Tuesday, February 1, 2022
Christian nationalism – i.e., the merging of Christian identity and American identity – concerns me, and I hope it concerns you too. When we treat our preferred political positions as matters of divine revelation that are not subject to rational debate with our fellow Americans, that’s a dangerous place for a democracy to be. However, I am also concerned by folks who portray Christian nationalism as a problem that belongs to white American evangelicals. It’s not that simple. Here’s why.
First, we have to be precise when we talk about “evangelicals.” Do we mean people who identify culturally as evangelicals or people who actually participate in evangelical Christianity? One of the unfortunate consequences of the great tribal sorting that has occurred between red and blue America over the past twenty years is that our political invocations of religion may have only a tenuous connection with actual religious practice. For example, last week Ryan Burge posted survey data showing that, in 2008, 18% of white self-identified evangelicals never attended church. In 2020, that had increased to 28%. And among self-identified evangelicals who never attended church, while 36% were Republicans in 2008, that had increased to 65% by 2020. For Republicans – who make up the majority of Christian nationalists – there are political and cultural reasons to identify as “evangelical” that have nothing to do with one’s religious beliefs or practices.
Second, a person who engages in Christian religious practices is less likely to embrace beliefs that correspond to Christian nationalism. Andrew Whitehead and Samuel Perry show that, while Christian nationalists are more likely to report negative attitudes toward racial and religious minorities, those attitudes have an inverse relationship with religious practice. For example, the more one adheres to Christian nationalist views, the less willing one is to acknowledge the existence of police discrimination against Black Americans. However, “as people more frequently attend church, pray, or read their sacred scriptures, they become more likely to recognize racial discrimination in policing.” The same pattern holds regarding attitudes toward immigration, the environment, refugees, and Muslims. In light of the data, Perry and Whitehead conclude that “the association between Christian nationalism and . . . attitudes toward racial and religious minorities tends to work in the opposite direction than the association between private religious practice and these same things.”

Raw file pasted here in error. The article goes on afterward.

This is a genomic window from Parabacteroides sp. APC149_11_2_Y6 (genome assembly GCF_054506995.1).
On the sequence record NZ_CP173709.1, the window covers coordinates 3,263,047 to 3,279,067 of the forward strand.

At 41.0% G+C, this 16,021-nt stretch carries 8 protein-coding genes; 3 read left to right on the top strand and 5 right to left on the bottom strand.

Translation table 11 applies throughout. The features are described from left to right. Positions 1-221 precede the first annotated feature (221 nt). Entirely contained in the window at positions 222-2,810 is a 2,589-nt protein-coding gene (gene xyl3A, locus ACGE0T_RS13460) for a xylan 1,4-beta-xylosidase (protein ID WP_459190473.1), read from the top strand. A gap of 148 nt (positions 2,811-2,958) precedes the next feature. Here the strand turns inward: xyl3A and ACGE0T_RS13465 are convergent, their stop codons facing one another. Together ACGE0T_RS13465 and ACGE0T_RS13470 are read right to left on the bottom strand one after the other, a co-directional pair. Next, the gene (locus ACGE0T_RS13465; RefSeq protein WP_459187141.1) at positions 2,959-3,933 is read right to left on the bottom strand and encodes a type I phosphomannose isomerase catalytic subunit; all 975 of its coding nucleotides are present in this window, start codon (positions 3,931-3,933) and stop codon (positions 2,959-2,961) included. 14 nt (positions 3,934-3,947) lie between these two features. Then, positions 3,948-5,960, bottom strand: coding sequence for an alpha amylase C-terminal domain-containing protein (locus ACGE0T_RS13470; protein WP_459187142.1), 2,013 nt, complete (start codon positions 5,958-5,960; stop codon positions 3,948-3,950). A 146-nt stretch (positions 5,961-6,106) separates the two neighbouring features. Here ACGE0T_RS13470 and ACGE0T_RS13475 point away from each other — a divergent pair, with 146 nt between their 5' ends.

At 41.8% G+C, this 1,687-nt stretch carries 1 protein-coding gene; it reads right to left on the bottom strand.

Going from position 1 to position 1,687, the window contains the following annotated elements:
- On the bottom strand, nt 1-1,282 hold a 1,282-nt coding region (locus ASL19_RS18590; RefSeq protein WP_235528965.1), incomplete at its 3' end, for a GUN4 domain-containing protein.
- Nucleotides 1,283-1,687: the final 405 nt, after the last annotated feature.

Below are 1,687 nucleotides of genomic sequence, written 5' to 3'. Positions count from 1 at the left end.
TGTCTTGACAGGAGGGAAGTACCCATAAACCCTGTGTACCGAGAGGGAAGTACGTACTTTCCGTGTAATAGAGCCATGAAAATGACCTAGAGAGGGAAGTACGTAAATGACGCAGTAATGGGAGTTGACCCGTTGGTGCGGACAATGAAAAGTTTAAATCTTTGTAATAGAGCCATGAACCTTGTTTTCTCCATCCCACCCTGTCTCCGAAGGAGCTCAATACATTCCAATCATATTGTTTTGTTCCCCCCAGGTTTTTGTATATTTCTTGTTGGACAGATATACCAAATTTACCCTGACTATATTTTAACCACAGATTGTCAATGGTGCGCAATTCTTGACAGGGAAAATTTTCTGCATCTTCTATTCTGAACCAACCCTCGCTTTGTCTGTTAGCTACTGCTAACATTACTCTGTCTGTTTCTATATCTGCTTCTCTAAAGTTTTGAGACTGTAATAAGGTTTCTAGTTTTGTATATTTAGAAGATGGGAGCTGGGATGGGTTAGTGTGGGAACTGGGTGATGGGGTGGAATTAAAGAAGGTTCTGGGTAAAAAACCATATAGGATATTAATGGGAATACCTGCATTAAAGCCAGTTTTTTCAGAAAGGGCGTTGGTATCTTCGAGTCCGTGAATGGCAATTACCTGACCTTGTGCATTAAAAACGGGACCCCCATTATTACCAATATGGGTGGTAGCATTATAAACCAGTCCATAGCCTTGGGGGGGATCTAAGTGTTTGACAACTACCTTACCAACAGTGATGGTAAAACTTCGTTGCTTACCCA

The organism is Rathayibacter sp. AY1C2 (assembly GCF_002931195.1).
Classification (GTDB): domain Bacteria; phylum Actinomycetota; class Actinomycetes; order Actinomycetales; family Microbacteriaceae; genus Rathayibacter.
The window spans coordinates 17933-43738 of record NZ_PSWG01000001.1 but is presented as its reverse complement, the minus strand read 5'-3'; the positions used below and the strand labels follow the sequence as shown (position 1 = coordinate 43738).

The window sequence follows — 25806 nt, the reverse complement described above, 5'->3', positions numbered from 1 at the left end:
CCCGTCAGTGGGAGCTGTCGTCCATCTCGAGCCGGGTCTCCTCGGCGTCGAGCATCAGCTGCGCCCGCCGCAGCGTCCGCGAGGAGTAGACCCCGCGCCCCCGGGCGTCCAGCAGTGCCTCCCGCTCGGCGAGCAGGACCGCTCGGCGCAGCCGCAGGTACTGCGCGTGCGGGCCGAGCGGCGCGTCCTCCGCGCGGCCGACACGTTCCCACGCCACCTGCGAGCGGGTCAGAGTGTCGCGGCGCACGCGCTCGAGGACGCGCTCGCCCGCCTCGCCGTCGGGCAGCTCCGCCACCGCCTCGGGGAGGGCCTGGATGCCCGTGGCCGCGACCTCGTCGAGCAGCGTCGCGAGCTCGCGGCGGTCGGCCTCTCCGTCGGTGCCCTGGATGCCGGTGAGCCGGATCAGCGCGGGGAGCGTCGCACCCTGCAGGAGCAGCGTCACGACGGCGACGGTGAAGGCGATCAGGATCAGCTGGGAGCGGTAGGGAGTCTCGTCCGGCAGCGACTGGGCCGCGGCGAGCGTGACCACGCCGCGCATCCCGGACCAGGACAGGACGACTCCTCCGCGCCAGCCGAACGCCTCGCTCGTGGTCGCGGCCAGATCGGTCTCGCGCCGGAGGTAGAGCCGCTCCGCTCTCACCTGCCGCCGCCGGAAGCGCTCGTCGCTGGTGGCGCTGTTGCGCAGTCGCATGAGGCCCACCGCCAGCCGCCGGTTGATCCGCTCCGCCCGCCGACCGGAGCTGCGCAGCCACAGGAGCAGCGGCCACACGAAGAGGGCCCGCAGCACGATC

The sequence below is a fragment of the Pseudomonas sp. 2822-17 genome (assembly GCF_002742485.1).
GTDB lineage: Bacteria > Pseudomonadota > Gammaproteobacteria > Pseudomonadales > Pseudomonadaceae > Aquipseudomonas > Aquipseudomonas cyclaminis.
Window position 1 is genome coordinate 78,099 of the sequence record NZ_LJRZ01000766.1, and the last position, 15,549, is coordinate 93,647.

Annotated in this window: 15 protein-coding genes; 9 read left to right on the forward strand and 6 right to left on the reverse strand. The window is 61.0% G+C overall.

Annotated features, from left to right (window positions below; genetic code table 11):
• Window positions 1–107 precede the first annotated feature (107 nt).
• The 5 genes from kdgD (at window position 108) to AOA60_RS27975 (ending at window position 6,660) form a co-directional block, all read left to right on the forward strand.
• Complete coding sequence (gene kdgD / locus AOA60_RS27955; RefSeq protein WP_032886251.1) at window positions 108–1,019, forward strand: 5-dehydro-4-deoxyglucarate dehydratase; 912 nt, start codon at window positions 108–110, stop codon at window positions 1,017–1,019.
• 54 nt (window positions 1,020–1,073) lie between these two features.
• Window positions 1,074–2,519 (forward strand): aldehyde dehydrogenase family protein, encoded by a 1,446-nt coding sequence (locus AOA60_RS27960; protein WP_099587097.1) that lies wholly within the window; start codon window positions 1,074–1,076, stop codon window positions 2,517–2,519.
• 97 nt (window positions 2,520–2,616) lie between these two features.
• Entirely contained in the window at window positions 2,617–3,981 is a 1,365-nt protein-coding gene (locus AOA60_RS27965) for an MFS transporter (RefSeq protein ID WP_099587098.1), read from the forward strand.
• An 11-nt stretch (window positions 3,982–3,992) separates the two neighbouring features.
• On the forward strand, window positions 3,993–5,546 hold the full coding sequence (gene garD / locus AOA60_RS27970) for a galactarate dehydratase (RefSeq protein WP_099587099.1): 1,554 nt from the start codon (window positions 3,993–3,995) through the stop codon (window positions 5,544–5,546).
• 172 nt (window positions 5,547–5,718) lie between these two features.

Is American evangelicalism blameless for the rise of Christian nationalism? Hardly. But we need to be precise in talking about the challenges our nation faces. Christian nationalism is a threat that is associated with white American evangelicals but is, in reality, mitigated by the actual practice of evangelical faith.